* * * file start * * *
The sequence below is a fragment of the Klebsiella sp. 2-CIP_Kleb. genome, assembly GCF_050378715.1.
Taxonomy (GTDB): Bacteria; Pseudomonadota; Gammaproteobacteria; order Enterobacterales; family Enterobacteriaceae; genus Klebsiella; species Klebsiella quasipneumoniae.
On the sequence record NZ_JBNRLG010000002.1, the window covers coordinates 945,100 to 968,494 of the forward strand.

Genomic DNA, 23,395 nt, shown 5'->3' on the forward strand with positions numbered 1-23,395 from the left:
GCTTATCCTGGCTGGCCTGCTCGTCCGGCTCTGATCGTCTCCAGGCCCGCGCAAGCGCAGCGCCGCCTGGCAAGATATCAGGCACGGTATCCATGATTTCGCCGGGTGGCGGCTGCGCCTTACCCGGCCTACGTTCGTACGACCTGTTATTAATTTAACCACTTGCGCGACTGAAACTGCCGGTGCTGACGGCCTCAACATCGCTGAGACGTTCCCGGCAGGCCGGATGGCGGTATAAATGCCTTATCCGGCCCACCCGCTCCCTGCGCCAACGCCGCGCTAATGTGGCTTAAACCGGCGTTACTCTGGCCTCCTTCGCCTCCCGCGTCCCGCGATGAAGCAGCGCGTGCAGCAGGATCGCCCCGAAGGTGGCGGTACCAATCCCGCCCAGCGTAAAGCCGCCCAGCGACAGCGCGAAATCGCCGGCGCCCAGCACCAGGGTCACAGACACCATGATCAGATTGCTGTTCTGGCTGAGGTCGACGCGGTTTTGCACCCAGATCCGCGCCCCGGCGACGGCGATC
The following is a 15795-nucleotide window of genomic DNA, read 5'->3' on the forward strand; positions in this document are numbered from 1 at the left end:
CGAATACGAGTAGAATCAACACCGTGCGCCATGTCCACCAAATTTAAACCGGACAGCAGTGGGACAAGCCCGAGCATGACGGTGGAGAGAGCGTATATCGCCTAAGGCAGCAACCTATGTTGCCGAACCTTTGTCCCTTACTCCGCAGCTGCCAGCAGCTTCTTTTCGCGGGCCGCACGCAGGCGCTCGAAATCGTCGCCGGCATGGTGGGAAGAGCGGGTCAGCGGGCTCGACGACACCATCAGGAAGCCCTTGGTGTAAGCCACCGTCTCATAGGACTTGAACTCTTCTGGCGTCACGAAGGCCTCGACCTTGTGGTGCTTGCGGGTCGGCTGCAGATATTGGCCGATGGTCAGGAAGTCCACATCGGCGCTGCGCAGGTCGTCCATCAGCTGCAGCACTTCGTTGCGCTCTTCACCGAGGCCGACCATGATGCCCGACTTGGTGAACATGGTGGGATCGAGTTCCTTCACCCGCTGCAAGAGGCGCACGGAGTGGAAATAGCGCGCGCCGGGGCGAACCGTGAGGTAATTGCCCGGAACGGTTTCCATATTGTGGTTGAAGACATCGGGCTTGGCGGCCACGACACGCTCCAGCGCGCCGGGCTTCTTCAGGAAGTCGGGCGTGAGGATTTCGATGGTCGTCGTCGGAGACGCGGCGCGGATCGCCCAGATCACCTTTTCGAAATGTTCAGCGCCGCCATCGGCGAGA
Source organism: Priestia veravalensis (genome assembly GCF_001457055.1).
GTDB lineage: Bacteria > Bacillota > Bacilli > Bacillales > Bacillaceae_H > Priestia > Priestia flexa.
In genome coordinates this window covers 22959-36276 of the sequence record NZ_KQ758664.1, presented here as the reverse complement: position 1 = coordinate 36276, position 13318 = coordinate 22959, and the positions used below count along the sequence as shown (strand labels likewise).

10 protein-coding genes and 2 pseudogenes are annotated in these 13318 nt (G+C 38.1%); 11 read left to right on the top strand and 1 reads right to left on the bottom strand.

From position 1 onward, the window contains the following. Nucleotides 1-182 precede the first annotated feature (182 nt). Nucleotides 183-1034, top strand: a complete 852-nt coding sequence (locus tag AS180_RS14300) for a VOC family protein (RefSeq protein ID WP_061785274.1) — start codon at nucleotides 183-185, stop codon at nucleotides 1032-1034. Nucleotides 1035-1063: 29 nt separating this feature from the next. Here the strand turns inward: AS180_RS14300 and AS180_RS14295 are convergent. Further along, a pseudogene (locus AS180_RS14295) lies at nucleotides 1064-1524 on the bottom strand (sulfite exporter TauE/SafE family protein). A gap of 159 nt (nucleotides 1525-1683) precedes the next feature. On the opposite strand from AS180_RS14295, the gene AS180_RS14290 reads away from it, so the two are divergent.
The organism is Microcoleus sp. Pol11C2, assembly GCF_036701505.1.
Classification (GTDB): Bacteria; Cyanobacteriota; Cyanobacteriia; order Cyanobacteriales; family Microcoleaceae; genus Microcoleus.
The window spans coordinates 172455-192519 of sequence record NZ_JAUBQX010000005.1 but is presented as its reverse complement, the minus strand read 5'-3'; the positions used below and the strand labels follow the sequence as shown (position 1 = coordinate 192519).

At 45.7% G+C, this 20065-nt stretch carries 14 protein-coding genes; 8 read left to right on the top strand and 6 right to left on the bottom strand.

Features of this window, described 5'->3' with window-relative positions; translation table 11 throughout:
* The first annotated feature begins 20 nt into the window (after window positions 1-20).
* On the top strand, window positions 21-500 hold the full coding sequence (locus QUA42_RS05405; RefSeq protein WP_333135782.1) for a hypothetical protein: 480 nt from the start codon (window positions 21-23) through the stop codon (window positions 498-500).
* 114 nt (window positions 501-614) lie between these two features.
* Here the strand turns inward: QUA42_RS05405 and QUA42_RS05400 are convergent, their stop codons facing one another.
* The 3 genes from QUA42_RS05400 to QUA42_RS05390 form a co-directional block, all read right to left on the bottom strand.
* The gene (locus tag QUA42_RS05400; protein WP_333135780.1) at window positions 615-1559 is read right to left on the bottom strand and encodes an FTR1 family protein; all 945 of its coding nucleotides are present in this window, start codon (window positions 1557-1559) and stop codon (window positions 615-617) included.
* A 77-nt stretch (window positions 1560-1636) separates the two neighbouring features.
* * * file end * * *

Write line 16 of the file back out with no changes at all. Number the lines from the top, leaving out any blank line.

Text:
At 45.7% G+C, this 20065-nt stretch carries 14 protein-coding genes; 8 read left to right on the top strand and 6 right to left on the bottom strand.